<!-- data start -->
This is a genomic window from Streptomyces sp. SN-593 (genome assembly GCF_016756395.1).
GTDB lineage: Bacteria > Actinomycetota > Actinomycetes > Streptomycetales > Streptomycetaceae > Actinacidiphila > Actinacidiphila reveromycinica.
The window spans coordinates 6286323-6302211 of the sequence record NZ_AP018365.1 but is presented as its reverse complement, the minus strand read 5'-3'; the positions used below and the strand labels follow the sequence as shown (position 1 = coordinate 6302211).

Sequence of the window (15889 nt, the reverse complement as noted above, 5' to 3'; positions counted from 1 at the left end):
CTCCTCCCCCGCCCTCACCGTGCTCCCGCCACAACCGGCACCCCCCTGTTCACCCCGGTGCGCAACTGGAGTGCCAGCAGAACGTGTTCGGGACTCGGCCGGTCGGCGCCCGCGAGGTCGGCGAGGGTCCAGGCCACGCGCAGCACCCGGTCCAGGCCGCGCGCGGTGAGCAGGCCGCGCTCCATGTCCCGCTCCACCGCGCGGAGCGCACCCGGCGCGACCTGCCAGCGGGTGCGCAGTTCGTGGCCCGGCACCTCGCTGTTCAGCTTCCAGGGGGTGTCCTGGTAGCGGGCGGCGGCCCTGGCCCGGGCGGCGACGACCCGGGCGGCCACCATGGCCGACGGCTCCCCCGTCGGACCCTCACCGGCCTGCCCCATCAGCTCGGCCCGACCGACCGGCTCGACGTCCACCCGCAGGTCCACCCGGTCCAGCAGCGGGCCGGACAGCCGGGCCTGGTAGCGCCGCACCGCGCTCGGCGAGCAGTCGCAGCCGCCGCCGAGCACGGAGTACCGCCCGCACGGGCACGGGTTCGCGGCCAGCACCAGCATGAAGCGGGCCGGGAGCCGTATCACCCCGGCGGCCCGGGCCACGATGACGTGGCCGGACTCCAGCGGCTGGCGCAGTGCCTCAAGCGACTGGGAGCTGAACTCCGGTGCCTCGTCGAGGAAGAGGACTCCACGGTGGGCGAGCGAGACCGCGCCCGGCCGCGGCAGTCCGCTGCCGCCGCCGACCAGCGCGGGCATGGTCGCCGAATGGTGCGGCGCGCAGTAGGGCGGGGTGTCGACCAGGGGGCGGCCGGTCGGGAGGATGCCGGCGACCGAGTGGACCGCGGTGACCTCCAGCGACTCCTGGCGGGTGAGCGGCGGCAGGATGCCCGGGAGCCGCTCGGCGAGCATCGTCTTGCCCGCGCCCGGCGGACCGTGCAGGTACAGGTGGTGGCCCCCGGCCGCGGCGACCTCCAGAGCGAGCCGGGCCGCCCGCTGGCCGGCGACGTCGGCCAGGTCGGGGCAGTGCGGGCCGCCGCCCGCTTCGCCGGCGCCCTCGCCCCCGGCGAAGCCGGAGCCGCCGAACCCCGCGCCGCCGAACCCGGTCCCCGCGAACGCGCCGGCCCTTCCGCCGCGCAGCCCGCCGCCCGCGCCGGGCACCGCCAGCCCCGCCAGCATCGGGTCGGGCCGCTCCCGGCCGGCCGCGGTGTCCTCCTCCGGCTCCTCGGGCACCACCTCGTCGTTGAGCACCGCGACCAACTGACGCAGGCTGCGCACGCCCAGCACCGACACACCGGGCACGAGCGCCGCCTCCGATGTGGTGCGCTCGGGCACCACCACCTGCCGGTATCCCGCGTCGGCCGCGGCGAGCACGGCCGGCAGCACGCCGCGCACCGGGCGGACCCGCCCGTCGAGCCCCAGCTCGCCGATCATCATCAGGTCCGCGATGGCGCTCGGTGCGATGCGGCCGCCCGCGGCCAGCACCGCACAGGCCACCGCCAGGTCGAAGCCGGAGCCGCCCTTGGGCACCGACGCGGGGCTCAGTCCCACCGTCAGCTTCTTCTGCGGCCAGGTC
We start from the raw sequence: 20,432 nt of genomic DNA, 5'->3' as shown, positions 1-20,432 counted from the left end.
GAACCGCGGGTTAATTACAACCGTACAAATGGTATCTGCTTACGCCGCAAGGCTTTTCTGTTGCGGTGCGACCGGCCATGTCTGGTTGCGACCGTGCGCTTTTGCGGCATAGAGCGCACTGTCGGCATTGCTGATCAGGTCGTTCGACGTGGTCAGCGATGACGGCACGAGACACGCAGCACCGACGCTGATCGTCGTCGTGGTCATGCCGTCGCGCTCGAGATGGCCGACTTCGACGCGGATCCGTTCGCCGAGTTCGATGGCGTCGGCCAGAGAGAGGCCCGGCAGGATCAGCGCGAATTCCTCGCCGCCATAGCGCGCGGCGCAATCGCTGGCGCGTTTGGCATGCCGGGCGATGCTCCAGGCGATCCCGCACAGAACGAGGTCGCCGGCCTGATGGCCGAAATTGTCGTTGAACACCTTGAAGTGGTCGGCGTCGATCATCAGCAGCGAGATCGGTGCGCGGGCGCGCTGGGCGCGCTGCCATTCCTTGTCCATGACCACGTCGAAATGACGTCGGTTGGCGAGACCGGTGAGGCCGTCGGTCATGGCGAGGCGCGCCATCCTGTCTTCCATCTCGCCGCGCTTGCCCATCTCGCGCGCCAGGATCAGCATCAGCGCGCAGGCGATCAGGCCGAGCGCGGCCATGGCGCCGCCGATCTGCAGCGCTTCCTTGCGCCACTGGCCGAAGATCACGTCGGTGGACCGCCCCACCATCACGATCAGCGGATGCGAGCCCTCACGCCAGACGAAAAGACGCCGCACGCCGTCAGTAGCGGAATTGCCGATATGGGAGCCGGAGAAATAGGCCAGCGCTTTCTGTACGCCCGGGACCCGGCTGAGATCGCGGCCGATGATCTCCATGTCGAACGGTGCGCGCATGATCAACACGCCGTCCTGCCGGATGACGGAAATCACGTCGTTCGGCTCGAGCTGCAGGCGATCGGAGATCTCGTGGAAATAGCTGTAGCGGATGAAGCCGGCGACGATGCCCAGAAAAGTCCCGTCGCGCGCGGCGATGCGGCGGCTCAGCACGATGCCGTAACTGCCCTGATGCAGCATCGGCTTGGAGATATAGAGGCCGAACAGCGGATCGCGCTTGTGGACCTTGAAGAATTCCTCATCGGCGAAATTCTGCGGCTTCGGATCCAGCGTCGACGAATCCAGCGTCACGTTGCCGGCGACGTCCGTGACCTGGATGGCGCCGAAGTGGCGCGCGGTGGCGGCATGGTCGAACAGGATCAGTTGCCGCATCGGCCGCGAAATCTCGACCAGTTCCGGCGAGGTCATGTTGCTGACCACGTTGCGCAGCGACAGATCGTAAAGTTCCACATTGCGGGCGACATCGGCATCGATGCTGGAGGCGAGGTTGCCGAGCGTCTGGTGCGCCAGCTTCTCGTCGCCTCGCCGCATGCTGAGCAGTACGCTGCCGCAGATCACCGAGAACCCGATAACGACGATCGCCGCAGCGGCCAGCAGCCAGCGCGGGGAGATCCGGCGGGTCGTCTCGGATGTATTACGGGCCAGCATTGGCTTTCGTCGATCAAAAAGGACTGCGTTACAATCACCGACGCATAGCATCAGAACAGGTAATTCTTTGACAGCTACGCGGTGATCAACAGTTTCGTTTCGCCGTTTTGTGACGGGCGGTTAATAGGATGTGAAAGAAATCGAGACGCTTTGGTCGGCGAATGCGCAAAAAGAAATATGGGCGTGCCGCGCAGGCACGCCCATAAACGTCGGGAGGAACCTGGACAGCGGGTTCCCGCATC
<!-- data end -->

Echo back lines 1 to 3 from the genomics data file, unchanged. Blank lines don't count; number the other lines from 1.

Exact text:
This is a genomic window from Streptomyces sp. SN-593 (genome assembly GCF_016756395.1).
GTDB lineage: Bacteria > Actinomycetota > Actinomycetes > Streptomycetales > Streptomycetaceae > Actinacidiphila > Actinacidiphila reveromycinica.
The window spans coordinates 6286323-6302211 of the sequence record NZ_AP018365.1 but is presented as its reverse complement, the minus strand read 5'-3'; the positions used below and the strand labels follow the sequence as shown (position 1 = coordinate 6302211).